The autobiographical tale of Equiano Travels by Olaudah Equiano is a powerful look at one of the most prolific and interesting men of color. The narrative allows readers to get to see the world through Equiano's own personal experiences. In the book, Equiano recounts his happy childhood in Eboe his and sister's kidnapping when he was eleven. He later recounts his early time as a slave in Africa being forced to endure a torturous journey across Africa. Than being separated from his sister, and never seeing her or his family again being whisked farther away from them and into the slave trade by boat where he remained enslaved for several more years. The main purpose of Equiano book was to provide the European government with a compelling narrative to end slavery and abolish
The Trans-Atlantic slave trade was responsible for the forced migration of between 12 to 15 million people. From Africa to the Western Hemisphere, the slave trade not only displaced millions of Africans to a life of exploitation, but also a painful death. Nobody knew the total number of people who died during slavery in Africa. The Atlantic slave trade Many died a slowly painful death during transportation and imprisonment, or in horrendous conditions during the Middle Passage. The voyage from Africa to the Americas was horrifying and painful for the slaves so many slaves considered suicide as an option. The African Kingdoms were kidnapping slaves from other Africans Kingdoms and trading them with Europeans. In the 15th century some enslaved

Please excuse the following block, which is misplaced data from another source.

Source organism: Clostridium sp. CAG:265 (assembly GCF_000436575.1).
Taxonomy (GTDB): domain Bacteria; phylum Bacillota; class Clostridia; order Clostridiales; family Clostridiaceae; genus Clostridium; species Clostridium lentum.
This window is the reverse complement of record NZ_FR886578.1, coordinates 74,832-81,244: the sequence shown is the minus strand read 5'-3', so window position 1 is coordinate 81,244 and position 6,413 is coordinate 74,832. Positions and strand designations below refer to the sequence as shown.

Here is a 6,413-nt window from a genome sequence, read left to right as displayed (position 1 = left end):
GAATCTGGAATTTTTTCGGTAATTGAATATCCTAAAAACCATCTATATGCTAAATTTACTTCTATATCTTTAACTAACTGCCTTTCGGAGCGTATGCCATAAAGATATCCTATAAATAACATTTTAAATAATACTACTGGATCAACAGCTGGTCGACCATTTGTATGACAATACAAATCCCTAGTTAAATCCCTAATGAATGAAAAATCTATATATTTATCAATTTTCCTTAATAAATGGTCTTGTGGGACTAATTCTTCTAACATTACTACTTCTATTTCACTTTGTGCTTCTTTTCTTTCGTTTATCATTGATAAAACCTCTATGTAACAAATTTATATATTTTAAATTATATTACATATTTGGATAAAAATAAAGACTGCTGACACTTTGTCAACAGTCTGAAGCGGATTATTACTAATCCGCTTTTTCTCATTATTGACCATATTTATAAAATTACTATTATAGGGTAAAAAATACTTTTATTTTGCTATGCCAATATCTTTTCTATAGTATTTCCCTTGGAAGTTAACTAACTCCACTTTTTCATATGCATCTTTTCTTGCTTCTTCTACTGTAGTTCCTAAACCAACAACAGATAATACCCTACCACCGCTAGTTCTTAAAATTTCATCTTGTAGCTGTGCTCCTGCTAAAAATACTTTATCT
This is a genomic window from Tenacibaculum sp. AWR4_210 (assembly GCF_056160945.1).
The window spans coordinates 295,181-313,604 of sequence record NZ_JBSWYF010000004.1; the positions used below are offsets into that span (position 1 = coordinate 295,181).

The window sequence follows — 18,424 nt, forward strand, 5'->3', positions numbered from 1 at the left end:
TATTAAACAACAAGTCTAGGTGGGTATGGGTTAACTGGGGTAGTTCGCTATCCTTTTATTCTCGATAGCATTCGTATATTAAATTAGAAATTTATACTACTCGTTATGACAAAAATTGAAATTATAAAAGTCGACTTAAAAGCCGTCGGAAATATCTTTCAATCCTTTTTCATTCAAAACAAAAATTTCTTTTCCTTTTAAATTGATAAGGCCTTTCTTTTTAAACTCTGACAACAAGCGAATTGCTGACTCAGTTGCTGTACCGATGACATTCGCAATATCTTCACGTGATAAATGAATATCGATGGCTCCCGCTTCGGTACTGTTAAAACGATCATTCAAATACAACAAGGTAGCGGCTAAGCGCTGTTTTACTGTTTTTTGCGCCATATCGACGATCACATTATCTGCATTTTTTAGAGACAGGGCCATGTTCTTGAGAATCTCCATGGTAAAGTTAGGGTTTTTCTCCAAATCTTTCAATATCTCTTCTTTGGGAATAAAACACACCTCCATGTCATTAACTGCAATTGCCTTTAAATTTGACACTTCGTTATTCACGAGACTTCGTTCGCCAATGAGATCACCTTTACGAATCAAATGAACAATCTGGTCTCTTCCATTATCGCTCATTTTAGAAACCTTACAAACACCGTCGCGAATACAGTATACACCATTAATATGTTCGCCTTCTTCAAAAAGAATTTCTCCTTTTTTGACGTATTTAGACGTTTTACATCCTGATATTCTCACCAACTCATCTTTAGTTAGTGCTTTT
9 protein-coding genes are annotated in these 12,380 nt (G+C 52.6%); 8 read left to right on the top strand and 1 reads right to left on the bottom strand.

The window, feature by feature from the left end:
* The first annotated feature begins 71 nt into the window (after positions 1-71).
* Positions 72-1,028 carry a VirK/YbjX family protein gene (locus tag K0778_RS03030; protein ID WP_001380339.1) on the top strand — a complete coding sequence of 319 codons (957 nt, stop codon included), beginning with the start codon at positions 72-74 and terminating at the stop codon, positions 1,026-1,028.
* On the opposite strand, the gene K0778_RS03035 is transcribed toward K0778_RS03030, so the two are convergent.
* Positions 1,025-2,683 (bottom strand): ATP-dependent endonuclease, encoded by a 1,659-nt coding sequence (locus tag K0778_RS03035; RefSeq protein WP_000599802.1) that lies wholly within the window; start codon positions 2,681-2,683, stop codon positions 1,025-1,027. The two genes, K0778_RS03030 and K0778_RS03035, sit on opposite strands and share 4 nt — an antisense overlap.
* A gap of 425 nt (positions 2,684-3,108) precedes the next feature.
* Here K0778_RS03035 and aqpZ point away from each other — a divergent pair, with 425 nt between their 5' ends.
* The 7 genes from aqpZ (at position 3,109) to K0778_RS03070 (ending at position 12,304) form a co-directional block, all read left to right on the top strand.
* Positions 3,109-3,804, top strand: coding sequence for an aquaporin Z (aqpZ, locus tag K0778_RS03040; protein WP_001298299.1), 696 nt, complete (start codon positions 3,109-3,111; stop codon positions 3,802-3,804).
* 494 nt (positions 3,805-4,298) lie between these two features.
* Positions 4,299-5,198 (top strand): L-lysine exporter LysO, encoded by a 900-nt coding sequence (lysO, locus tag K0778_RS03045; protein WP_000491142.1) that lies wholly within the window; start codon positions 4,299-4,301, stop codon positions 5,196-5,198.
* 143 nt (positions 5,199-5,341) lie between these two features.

17.1 Captivity and Enslavement, Olaudah Equiano, the interesting Narrative of the life of Olaudah Equiano written by himself
Even if you fall on your face, you’re still moving forward (Kiam, Victor). Sometimes it may seem as though you aren’t not moving forward in life, but in actuality you are always moving. Olaudah Equiano describes the trip him and many other slaves took across the ocean. Many of the slaves on the boat were kidnapped. This means that they were not slaves before this (page 171). In The Interesting Narrative of the Life of Olaudah Equiano by Olaudah Equiano, he voices many hardships that him and many of the slaves faced on the journey.
Over twelve million Africans were captured and taken against their will by Europeans in the Atlantic slave trade from about 1525-1866. The experience that the slaves endured was horrendous, unsanitary and overall the worst time of their lives. The middle passage was where the slaves were taken from Africa to the Americas via ships. After they arrived in the Americas, they were sold and forced to work for their new owners. Due to strong European force, slaves experienced dehumanization through being captured from their villages and tortured, living with awful conditions on ships, and being sold against their will to Americans.